There were a bunch of big developments last week for big EVs. The White House put out a summary of some of the actions here – but I want to focus on two of them.
The first was the announcement of funding for low or zero-emission transit buses. The funding available in 2022 – appropriated through the Bipartisan Infrastructure Law – includes $1.1 billion in competitive grants under the Low or No Emission Grant Program (Low-No Program) and $372 million under the Grants for Buses and Bus Facilities Competitive Program.
The Low-No funding is a significant increase compared with earlier years. The announcement noted that these buses will be built in the United States, including in Minnesota, Alabama, South Carolina, and California.
The next big development was the release of the proposed Environmental Protection Agency (EPA) rule. The rule would start in model year 2027 and focus on nitrogen oxide (NOx). NOx “is known to cause asthma, heart and lung disease, and other serious respiratory issues.”
There are two proposed options in the proposal put out. The EPA’s summary provides a good breakdown:
Option 1: “would implement stronger NOx standards in two steps. The first increase in stringency would be in MY (model year) 2027, and the second would be in MY 2031; under this Option the 2031 NOx standards would be 90% lower than today’s standards.”
Option 2: “would immediately jump to full implementation of a NOx standard in MY 2027” but “achieve less NOx emissions reductions than Option 1.”
The White House touted the benefits of these reforms. Assuming the more stringent Option 1 is adopted, benefits would include:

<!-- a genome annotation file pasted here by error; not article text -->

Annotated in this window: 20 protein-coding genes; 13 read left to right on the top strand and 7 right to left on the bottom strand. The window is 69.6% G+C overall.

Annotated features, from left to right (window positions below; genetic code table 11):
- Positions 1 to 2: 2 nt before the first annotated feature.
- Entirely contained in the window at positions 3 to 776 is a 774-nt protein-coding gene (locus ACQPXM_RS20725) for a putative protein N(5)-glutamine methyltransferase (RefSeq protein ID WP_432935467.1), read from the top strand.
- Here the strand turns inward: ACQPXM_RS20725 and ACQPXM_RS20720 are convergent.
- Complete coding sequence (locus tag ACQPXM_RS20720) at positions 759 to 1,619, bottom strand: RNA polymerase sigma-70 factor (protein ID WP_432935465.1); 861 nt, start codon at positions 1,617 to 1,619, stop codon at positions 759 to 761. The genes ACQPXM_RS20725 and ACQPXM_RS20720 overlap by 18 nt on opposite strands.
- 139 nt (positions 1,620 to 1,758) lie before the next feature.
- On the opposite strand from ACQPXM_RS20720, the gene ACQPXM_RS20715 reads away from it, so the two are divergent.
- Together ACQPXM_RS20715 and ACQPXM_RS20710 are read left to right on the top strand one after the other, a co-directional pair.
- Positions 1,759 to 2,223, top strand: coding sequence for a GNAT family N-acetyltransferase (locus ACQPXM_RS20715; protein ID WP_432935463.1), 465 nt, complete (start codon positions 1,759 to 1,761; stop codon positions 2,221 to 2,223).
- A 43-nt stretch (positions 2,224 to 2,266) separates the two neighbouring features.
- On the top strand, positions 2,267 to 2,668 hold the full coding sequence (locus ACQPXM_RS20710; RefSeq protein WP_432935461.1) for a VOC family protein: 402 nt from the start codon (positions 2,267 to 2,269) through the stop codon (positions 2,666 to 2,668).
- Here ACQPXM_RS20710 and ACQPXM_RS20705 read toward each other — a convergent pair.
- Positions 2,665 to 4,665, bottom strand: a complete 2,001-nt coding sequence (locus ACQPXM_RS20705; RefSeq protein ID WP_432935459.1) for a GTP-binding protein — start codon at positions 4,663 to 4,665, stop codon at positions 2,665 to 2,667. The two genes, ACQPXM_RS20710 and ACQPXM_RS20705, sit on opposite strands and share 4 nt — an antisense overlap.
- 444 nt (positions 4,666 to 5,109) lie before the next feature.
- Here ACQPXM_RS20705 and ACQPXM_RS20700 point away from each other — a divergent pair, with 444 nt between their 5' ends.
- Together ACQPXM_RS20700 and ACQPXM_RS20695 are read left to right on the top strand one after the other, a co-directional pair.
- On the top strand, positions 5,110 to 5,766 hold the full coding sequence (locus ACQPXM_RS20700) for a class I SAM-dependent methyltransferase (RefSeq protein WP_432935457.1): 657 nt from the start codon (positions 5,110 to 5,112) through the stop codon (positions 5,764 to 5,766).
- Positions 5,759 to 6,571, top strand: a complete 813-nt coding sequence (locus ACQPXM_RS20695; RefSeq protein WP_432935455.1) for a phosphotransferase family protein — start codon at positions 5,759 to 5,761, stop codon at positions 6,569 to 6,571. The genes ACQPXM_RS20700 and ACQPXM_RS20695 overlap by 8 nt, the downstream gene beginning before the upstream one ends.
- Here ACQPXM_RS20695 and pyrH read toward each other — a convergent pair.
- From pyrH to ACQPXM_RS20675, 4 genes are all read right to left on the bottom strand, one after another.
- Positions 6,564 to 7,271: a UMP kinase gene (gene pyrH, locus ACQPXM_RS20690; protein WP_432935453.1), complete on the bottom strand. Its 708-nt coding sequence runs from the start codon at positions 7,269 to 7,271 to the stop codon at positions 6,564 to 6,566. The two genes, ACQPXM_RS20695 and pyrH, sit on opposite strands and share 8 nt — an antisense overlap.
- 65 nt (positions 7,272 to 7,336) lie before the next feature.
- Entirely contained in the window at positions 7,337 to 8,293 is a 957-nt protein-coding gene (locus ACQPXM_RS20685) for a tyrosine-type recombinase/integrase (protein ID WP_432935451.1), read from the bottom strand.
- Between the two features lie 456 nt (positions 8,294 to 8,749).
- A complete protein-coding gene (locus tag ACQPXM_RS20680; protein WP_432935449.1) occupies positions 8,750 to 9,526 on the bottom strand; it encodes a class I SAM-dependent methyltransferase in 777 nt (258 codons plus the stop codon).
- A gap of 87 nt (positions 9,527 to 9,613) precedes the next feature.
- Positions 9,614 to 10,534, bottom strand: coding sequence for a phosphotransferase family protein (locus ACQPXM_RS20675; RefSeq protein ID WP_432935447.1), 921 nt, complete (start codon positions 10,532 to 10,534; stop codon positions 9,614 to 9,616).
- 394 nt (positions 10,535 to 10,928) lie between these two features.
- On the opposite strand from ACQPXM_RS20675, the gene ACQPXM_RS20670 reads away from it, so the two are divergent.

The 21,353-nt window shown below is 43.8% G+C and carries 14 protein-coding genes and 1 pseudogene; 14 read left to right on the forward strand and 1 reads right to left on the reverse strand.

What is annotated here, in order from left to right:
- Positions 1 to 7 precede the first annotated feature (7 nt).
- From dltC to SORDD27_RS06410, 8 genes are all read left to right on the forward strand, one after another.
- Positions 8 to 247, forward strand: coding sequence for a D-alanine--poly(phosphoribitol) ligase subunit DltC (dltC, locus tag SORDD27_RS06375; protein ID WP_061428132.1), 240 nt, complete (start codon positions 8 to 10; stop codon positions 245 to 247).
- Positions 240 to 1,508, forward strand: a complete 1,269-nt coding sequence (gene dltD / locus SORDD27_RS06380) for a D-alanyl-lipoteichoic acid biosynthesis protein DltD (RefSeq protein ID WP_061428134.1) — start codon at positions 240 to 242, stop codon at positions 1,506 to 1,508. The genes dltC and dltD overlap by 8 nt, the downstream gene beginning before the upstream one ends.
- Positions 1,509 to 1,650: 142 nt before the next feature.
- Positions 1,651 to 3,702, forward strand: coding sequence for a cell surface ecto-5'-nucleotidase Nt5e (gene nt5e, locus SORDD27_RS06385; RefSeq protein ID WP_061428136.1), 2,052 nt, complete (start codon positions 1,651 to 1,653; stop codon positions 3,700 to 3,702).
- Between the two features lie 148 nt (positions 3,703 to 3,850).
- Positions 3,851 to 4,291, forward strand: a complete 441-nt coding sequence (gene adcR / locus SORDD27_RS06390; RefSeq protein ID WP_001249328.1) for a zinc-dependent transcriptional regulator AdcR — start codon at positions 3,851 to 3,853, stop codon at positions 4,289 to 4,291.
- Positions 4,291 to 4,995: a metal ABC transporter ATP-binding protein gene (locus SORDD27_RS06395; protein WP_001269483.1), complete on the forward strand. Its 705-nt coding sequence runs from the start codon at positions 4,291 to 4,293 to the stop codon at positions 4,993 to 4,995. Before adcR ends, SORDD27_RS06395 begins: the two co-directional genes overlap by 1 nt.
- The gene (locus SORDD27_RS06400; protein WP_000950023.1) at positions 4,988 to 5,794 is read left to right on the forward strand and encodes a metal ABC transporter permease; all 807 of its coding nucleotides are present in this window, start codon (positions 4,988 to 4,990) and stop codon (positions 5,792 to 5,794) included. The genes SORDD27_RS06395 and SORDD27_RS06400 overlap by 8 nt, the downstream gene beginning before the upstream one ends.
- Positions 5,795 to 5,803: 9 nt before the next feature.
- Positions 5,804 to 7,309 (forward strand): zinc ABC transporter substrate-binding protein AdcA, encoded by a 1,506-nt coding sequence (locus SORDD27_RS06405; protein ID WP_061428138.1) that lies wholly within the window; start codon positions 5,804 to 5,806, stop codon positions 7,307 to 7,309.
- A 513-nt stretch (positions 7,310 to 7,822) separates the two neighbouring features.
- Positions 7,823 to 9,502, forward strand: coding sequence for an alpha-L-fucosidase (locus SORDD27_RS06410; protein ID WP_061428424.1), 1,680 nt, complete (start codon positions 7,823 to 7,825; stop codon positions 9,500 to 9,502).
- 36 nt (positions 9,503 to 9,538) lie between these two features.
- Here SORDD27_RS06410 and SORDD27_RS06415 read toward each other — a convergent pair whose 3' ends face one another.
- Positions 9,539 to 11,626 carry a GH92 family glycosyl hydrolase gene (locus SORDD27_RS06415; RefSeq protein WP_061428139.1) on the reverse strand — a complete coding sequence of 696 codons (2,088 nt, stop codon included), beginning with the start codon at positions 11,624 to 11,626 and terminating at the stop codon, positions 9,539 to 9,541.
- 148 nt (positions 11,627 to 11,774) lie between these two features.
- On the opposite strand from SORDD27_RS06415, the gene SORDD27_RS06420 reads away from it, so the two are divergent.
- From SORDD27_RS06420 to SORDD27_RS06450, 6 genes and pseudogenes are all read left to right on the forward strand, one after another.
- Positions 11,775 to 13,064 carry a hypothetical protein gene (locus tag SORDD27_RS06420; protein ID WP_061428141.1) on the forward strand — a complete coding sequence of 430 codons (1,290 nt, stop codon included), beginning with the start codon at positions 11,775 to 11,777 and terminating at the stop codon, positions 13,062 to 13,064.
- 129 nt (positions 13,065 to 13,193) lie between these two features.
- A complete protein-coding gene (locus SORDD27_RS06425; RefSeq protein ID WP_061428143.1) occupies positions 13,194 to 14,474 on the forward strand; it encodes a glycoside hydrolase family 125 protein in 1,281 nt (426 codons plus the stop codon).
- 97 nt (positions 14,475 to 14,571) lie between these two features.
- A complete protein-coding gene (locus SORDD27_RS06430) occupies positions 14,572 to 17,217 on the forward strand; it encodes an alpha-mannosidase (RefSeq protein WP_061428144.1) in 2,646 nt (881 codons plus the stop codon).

Around 2,000 premature deaths avoided
Around 18,000 fewer cases of childhood asthma and 1.1 million fewer missed days of school
Around 78,000 fewer missed days of work
These benefits will accrue predominantly to communities of color and low-income households who disproportionately experience the adverse effects of air pollution.
For more background, here’s some analysis from Dave Cooke at the Union of Concerned Scientists. He offers a number of interesting insights including on the “low-load test cycle”. He explains, “The proposal introduces a new low-load test cycle to better ensure that emissions controls are working effectively across the full range of operating conditions, especially at low speeds. Notably, most trucks operate at low speeds near the ports and warehouse districts most directly impacting overburdened local communities. Previously ignored, this low-load operation could account for more than half of the NOx emissions from a typical truck according to EPA’s own data.”
There are also some elements to reduce greenhouse gas emissions from trucks in the rule though these have been criticized as inadequate. Jimmy O’Dea at CALSTART tweeted that the goal of 1.5 percent MDHD EVs by 2027 was not ambitious enough. Likewise, Cooke argued that “Electric trucks are virtually missing from EPA’s action”. The EPA has signaled that it will introduce future regulations however critics say that these climate regulations need to happen faster.
What next? According to the release, “EPA intends to finalize this proposal before the end of 2022”.
There were a few other important EV developments last week. Firstly, NESCAUM released its draft Multi-State Medium-and Heavy-Duty Zero-Emission Vehicle Action Plan for public comment. This Plan includes more than 60 recommendations to speed up decarbonization of medium and heavy duty vehicles. The Plan follows on from the Multi-State Medium- and Heavy-Duty Zero Emission Vehicle Memorandum of Understanding (MOU) signed in July 2020. Participating jurisdictions include California, Colorado, Connecticut, Hawaii, Maine, Maryland, Massachusetts, New Jersey, New York, North Carolina, Oregon, Pennsylvania, Rhode Island, Vermont, Virginia, and Washington, the District of Columbia, and Quebec, Canada.
And also last week, the EPA formally reaffirmed California’s right to regulate vehicle emissions.